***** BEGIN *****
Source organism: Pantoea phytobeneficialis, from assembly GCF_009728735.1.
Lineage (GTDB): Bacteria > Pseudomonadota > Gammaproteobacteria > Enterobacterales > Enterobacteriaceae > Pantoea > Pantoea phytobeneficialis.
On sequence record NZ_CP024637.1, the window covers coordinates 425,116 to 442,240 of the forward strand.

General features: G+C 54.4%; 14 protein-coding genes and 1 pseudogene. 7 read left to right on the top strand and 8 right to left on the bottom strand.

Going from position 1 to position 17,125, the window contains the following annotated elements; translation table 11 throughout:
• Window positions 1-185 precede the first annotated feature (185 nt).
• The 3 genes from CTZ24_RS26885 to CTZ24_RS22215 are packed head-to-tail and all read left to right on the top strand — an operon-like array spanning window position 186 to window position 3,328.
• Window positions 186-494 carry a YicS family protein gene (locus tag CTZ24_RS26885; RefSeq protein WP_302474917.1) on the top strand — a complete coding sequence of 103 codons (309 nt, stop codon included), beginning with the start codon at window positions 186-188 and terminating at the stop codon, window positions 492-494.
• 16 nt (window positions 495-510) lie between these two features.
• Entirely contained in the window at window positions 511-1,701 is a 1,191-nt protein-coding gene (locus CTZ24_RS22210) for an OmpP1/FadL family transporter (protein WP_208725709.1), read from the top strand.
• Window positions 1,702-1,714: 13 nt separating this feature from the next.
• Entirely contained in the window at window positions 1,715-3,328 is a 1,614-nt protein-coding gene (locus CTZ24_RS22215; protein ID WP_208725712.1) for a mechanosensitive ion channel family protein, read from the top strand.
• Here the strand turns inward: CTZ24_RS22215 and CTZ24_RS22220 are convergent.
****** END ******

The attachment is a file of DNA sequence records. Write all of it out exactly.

Source organism: Pantoea phytobeneficialis, from assembly GCF_009728735.1.
Lineage (GTDB): Bacteria > Pseudomonadota > Gammaproteobacteria > Enterobacterales > Enterobacteriaceae > Pantoea > Pantoea phytobeneficialis.
On sequence record NZ_CP024637.1, the window covers coordinates 425,116 to 442,240 of the forward strand.

General features: G+C 54.4%; 14 protein-coding genes and 1 pseudogene. 7 read left to right on the top strand and 8 right to left on the bottom strand.

Going from position 1 to position 17,125, the window contains the following annotated elements; translation table 11 throughout:
• Window positions 1-185 precede the first annotated feature (185 nt).
• The 3 genes from CTZ24_RS26885 to CTZ24_RS22215 are packed head-to-tail and all read left to right on the top strand — an operon-like array spanning window position 186 to window position 3,328.
• Window positions 186-494 carry a YicS family protein gene (locus tag CTZ24_RS26885; RefSeq protein WP_302474917.1) on the top strand — a complete coding sequence of 103 codons (309 nt, stop codon included), beginning with the start codon at window positions 186-188 and terminating at the stop codon, window positions 492-494.
• 16 nt (window positions 495-510) lie between these two features.
• Entirely contained in the window at window positions 511-1,701 is a 1,191-nt protein-coding gene (locus CTZ24_RS22210) for an OmpP1/FadL family transporter (protein WP_208725709.1), read from the top strand.
• Window positions 1,702-1,714: 13 nt separating this feature from the next.
• Entirely contained in the window at window positions 1,715-3,328 is a 1,614-nt protein-coding gene (locus CTZ24_RS22215; protein ID WP_208725712.1) for a mechanosensitive ion channel family protein, read from the top strand.
• Here the strand turns inward: CTZ24_RS22215 and CTZ24_RS22220 are convergent.